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A covered 35,000-capacity stadium similar to Dunedin's Forsyth Barr Stadium was announced yesterday as one of 17 proposed large "anchor projects" outlined in the Christchurch Central Recovery Plan to rebuild the earthquake-damaged Christchurch CBD.
The plan gives an indicative time frame of five years for the stadium project, but how long it will take, its shape and whether it will happen at all are unclear.
The Government has said it will help pay for the anchor projects where it had primary responsibility, such as the hospital redevelopment and a new justice and emergency precinct.
But the design and funding for the other anchor projects, such as the stadium, a convention centre and a metro sports facility, would need to be worked out between the Christchurch City Council and the private sector.
Canterbury Earthquake Recovery Minister Gerry Brownlee also said a stadium was not likely to be a priority for Christchurch, and the plan simply highlighted a site that could be secured in the meantime so subsequent decisions could be made.
Mr Cull said he believed it would be at least 10 years before a Christchurch stadium was built, as there would only be a finite pool of money available and the community would have to decide which projects were done first.
"What we have here is a very bold plan, that is not costed. If you look at what ours cost, for a bigger, covered stadium, I'd say it's going to cost half a billion [dollars]."
A covered stadium in Christchurch could pose a threat to Forsyth Barr Stadium where the two venues were vying for events, such as test rugby and concerts, that were only going to play once in the South Island.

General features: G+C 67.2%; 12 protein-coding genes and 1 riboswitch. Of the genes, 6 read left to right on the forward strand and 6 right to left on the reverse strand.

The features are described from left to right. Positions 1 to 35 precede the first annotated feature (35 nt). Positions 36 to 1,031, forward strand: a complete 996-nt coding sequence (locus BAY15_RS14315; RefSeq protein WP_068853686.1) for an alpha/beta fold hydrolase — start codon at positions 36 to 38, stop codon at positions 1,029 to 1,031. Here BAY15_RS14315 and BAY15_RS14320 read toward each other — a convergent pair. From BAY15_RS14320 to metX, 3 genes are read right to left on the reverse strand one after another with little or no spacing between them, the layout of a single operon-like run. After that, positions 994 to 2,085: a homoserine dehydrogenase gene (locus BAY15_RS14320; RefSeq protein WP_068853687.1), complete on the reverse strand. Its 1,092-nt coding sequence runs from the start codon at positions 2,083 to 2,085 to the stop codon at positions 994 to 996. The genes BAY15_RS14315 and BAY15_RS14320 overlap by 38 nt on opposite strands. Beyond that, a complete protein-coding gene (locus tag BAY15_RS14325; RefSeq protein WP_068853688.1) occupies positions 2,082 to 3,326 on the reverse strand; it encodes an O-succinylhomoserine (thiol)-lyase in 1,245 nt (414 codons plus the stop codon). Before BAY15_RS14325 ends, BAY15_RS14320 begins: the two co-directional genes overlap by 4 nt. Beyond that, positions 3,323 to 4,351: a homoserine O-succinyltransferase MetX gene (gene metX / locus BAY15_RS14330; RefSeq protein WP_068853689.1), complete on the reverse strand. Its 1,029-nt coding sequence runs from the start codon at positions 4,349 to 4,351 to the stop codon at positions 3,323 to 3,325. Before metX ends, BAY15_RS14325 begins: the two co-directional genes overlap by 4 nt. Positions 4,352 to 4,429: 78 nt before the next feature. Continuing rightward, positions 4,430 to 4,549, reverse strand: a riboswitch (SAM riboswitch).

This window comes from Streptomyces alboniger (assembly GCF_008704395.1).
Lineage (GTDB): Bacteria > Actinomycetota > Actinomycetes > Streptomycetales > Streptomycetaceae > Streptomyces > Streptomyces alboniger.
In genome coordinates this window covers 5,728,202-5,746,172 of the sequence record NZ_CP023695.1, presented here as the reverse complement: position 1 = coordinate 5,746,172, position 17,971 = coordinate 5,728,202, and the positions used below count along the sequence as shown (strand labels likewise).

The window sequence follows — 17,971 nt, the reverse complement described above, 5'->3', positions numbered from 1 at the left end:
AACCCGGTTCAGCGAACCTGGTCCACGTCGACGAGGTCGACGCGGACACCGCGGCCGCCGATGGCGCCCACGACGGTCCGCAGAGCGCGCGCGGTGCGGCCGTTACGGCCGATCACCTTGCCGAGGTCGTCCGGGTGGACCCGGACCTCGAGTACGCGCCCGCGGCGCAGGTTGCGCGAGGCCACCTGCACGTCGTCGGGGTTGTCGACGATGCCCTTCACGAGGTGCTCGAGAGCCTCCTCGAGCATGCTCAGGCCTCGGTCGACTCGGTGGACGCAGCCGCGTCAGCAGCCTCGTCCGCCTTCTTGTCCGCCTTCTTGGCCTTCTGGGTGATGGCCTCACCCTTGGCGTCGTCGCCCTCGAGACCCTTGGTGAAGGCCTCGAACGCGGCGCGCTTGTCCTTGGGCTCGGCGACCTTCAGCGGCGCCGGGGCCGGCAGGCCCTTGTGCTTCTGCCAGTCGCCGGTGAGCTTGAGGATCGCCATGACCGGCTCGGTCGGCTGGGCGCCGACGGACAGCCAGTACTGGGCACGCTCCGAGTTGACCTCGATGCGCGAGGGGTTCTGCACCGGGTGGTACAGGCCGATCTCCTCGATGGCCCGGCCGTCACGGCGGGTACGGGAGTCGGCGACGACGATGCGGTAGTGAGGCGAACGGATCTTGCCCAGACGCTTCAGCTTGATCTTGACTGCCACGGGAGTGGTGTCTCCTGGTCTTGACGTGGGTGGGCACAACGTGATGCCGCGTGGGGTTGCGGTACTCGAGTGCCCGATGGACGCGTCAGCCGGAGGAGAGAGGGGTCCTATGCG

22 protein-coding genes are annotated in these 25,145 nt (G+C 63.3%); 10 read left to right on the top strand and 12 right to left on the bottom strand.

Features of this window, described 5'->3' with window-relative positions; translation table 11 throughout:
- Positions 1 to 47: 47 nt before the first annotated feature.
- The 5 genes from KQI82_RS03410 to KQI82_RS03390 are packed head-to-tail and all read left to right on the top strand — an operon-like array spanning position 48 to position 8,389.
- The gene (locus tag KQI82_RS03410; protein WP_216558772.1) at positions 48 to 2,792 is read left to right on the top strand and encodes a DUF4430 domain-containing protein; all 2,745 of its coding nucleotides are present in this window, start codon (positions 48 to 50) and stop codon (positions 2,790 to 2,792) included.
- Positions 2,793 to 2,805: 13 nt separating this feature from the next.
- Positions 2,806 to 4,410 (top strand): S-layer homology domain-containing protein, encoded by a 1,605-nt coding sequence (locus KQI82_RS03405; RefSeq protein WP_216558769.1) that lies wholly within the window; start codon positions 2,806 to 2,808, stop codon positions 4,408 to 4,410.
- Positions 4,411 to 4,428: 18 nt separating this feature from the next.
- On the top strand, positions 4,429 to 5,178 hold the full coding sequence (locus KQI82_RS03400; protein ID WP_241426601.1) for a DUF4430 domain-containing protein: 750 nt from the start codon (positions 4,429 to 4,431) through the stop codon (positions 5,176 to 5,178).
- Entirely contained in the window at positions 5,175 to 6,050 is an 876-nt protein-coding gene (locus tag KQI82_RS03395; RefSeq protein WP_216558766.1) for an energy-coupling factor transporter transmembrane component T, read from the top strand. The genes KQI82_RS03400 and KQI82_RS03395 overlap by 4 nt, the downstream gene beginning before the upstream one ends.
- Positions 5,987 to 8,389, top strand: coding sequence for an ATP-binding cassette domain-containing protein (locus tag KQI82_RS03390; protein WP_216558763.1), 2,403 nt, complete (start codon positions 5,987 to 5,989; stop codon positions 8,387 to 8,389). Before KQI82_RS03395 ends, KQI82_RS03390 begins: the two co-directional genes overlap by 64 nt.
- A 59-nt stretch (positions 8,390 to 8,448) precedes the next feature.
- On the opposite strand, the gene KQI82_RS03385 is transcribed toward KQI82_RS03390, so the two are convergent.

However, Dunedin should just let Christchurch worry about its own situation, he said.
"If you focus on what everyone one else is doing, you get nothing done ... and there's not much point in worrying about what we can't change."
The Christchurch Central Recovery Plan suggests a covered stadium would "position central Christchurch as a world-class option for attracting and hosting events", and presents graphics of covered stadiums, while the plan also suggests a roof would be optional.
The stadium site would be bordered by Tuam and Madras Sts and replace AMI Stadium, which was irreparably damaged in the quakes. The plan gives an indicative time frame of five years for the stadium project.
The Christchurch council has already rejected calls for a covered stadium for the city, but last night Christchurch Mayor Bob Parker said it was hoped the "bold vision" of the plan would attract investors to the city.
"Obviously, that [a roofed stadium] would be a dream facility. We would love to have it that way. The challenge for us in this plan is to be innovative, to work with private partners, to think outside the box and see if we can achieve that," he told TV3.
Last night it also seemed the Christchurch council might be in for a fight with ratepayers over the stadium. Ratepayers protesting outside the venue where the plan was being announced said they were angry they were still having to use Portaloos at home when such a grand plan for the central city was being unveiled.
"What's more important? A roof over our heads, or a stadium roof?" one told TV3
• 35,000 seat capacity with 4300 demountable seats to allow for staging and scaling of events.
• Corporate suites and lounge spaces with 4000 seat capacity.
• Option of a fixed, transparent roof to allow natural turf and enable multiple uses.
• Optimum spectator viewing through rectangular format for field of play and seating.
Source: Christchurch Central Recovery Plan